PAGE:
- “I’m losing my mind.”
When we typically say this, it connotes that we’re spiraling out of control or can’t handle much of anything. But here, you’re purposefully and intentionally deciding to lose your mind. You’re reminding yourself that you can’t believe everything you think because your thoughts can often be irrational, unpredictable, and catastrophizing. You’re choosing to act and react from your values and who you want to be, rather than from the thoughts and feelings that can sometimes lead you awry.
- “Letting go is bringing me closer to freedom.”
The idea of letting go can sometimes induce fear because of the lack of control or uncertainty. Here, however, you’re reframing it as leading to personal freedom.
“Letting go” includes letting go of the narratives we tell ourselves, such as how we see ourselves, others, and the world. When you have the idea that something is “bad,” “wrong,” or “unwelcome,” you’re compelled to drive it away, wish for something different, and have preconceived thoughts and feelings. These rigid and circumscribed ways of thinking and behaving keep you bound and can keep you from moving toward progress and transformation.
- “I matter.”
This brings you closer to recognizing that your values and what’s truly important to you matter and that you’re more than your anxious thoughts and feelings; you have them but you aren’t defined or confined by them. It’s going from identifying yourself as “I’m anxious” (I am my anxiety) to “I have anxious thoughts and feelings” (I am more than my anxiety).
- “I’m choosing to grow.”
You’ll increase your awareness and conscientiousness toward consistently putting in the effort to enhance your self-confidence, self-belief, self-love, self-confidence, and self-efficacy. Taking a vow toward growth, which you’re choosing to invest in, can be both empowering and personally satisfying. You get to decide how you will commit to this process and what actions need to be taken to successfully accomplish this.
- “Failure is feedback.”
We don’t always get it right—we can’t, in fact, because we’re imperfect human beings. It is often through our trials and tribulations, mistakes, and life experience that we learn our greatest life lessons. It’s the mechanism in place to ensure our growth and maturity—if we allow it to.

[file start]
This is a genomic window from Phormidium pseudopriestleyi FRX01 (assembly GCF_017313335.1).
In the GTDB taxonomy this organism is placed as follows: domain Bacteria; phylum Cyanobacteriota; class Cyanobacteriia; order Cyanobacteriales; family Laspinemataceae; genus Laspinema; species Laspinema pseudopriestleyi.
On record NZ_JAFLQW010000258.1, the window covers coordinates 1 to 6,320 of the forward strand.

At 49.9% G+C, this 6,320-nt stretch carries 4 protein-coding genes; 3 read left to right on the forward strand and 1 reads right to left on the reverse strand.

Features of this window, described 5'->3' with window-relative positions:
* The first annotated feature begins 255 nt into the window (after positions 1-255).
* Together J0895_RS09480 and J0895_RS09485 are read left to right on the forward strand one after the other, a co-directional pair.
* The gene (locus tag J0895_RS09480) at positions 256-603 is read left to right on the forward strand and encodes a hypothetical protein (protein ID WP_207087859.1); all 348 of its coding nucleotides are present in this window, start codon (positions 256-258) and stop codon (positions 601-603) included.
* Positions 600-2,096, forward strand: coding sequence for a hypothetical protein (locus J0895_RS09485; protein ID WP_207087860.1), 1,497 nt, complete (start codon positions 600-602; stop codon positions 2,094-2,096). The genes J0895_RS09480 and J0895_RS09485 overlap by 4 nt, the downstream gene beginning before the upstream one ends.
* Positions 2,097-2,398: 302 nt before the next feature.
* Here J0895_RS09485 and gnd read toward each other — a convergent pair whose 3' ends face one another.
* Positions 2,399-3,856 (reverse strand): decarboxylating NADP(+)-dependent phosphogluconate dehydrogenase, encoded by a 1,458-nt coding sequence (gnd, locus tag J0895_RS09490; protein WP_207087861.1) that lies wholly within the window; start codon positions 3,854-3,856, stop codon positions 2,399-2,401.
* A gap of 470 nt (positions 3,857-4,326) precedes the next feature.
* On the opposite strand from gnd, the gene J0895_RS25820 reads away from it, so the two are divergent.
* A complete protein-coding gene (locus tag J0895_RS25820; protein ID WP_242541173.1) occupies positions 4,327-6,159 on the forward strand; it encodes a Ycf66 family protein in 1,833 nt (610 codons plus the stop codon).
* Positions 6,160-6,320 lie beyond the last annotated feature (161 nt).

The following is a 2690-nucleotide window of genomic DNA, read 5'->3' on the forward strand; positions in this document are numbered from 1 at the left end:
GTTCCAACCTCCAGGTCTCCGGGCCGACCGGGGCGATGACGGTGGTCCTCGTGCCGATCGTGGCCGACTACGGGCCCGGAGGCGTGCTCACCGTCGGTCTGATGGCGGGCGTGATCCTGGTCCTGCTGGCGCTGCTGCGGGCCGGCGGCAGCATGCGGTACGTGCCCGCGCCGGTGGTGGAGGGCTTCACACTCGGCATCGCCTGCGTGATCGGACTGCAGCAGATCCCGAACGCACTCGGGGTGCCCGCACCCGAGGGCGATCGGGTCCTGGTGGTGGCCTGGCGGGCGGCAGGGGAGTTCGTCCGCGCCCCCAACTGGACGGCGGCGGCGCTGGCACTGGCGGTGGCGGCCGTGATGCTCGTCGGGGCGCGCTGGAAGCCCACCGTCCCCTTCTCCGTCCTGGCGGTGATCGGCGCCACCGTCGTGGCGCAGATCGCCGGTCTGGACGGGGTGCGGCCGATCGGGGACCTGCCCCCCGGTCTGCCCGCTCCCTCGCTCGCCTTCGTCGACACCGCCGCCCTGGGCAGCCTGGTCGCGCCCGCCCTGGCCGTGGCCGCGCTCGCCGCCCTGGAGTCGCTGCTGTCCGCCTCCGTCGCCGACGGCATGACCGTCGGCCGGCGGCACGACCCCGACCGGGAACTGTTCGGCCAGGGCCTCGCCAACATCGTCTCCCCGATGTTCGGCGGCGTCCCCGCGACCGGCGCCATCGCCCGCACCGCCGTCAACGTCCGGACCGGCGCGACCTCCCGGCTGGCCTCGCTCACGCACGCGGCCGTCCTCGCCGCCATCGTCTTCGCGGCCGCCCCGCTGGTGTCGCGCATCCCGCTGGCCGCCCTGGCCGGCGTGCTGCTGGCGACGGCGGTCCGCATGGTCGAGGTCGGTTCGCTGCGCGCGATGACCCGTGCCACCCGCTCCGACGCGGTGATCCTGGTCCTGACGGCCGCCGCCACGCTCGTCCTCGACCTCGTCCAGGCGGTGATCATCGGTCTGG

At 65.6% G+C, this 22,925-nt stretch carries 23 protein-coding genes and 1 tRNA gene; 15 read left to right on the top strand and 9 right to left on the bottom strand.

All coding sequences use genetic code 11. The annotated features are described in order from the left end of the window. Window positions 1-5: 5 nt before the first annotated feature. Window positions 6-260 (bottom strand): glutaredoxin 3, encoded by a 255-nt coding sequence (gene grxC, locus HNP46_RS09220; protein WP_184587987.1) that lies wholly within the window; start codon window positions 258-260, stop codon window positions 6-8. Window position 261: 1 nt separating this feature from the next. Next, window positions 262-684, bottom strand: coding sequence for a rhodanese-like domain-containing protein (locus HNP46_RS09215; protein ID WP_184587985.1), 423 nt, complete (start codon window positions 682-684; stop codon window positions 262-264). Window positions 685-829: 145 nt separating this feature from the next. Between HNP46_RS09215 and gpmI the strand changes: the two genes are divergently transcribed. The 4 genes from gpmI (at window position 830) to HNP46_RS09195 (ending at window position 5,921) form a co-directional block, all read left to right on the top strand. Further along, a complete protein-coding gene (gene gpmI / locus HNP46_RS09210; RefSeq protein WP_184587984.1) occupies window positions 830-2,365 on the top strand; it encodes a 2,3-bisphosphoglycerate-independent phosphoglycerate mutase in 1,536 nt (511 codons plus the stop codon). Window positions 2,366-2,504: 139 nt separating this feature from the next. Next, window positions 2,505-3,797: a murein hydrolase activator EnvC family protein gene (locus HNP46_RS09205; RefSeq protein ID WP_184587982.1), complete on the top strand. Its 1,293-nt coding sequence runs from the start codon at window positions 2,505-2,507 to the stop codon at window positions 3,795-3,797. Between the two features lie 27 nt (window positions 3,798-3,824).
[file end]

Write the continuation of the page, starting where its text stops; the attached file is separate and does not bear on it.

Yet we can sometimes get stunted by our fear of failure because of the discomfort it may evoke. We may become so afraid that we don’t even give ourselves the chance to prove otherwise. Seeing failure as feedback will allow you to recognize the intrinsic benefits of “failure” so that you observe, notice, and take that feedback with you through your journeys so you directly learn from them, rather than relying on familiar and comfortable ways of being and acting.
- “There’s always a tradeoff.”
Everything comes at a cost. We often must give up something to get something or be willing to accept discomfort to move through a change. It’s a natural phenomenon in our lives. Whether you want to venture or embark on something new or may be going through a major or minor life transition, you may need to accept tradeoffs. Expecting, accepting, and expanding your willingness to adapt to tradeoffs will make it more likely that you’ll forge ahead no matter what comes your way.
Feeling anxious is natural and expected, especially with all the stress and uncertainty we’re surrounded by. You have a choice on how you communicate to yourself and how you choose to behave on behalf of your thoughts and feelings. Be proactive and make concerted efforts to reframe, refocus and redirect the messages in ways that empower you to live your life with greater peace and self-satisfaction.
Here is a Muscle Relaxation Guided Meditation led by me.
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Blog as published in Psychology Today.